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Spiritually different by design?

Spiritually different by design?


CBMW (Council for Biblical Manhood and Womanhood) puts on conferences called “Different by Design” and in these conferences  they teach that God created men and women different for different purposes.

While we can agree with CBMW that men and women are created physically different, does this mean that God created them also spiritually different?  How will we know?  Let’s ask ourselves some questions to see if the bible gives any indication that men and women are spiritually different.

1.  Do men and women have different ways for being saved?

2.  Are men and women designed to come before God in prayer in a different way?

3.  Are there lists of spiritual gifts that are listed for only men or only women?

4.  Do men and women inherit spiritual “sonship” in a different way?

5.  Is the command to make disciples given only to one gender?

It appears to me that what CBMW does is a bait and switch, confusing physical and biological differences with spiritual differences.

In our next post we will look at Galatians 3:28 to see how the complementarian and egalitarian camps look at this verse very differently and how we can determine which of these views is correct or if both of these views is flawed in some way.

What do you think?  Does scripture list our spiritual make up as differently designed by God?

Daniel Wallace requests CBMW rewrite "Never Apologize for God's Truth"

Daniel Wallace requests CBMW rewrite "Never Apologize for God's Truth"

Parchment and Pen Women-In-Ministry-blog-by-Cheryl-Schatz

In an interesting development, complementarian Dr. Daniel Wallace, professor of New Testament studies at Dallas Theological Seminary requests a rewrite of a blog article critiquing an article he wrote on the role of women in the church for  He states that the author of the article, a writer for CBMW’s blog, misrepresented him.  Concerning the CBMW blog article called “Never Apologize for God’s Truth“, Dr. Wallace writes that they have “misrepresented my views in some serious ways”.  Dr. Wallace documents on the blog Parchment and Pen that when CBMW wrote the following statement, that it was far more than what he actually said.  The CBMW blog recorded this assessment of Wallace’s article:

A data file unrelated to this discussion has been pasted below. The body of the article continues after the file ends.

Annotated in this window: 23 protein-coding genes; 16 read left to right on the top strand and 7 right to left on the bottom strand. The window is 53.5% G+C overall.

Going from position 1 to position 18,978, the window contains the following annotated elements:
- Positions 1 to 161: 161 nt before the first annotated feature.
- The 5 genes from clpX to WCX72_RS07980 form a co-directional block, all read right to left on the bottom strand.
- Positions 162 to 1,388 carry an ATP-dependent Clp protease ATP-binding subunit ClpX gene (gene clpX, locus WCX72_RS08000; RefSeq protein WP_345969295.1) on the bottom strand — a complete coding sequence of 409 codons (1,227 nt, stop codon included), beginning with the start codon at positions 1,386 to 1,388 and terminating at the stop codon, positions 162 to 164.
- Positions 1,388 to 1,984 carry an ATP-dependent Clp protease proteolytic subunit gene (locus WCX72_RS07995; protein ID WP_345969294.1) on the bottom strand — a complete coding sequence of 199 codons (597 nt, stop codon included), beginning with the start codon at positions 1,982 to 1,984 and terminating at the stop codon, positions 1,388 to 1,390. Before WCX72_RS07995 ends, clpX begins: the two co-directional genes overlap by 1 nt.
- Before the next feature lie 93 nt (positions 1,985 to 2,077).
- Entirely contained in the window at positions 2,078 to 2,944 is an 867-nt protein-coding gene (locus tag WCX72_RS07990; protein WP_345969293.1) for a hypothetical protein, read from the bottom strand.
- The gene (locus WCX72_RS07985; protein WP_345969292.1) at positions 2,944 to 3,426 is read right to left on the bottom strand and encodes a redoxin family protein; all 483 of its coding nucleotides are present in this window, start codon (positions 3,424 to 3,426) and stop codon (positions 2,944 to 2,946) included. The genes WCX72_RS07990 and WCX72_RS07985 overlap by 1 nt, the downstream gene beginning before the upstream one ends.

Wallace responded by admitting that he could never embrace egalitarianism because it is clearly unbiblical; the text just does not support egalitarian claims…

While CBMW writer Jeff Robinson says that one should “Never Apologize for God’s Truth”, apparently he owes Dr. Wallace an apology for misrepresenting Wallace’s stated opinion of truth.  Instead of the bold statement that the CBMW blog post attributes to Wallace, Dr. Wallace has written a correction to CBMW which has not been posted on their site correcting the false statements concerning his article nor has his note even been responded to by CBMW.  Because CBMW has not made the effort to correct the misrepresentation, Wallace has chosen to make his own correction public by recording his thoughts on Parchment and Pen:

That’s far more than what I actually wrote on two fronts. First, nowhere in the essay did I say that I could never embrace egalitarianism. Not even close. Instead, what I said was that I could not go against my conscience and that, in my view, egalitarians were doing exegetical gymnastics. But even here I couched my statement with a note of personal perspective. Throughout the essay you will see qualifiers such as “For me at least,” “I think,” “probably,” etc. These points were mentioned specifically in relation to my exegetical certainty about the role of women in the church.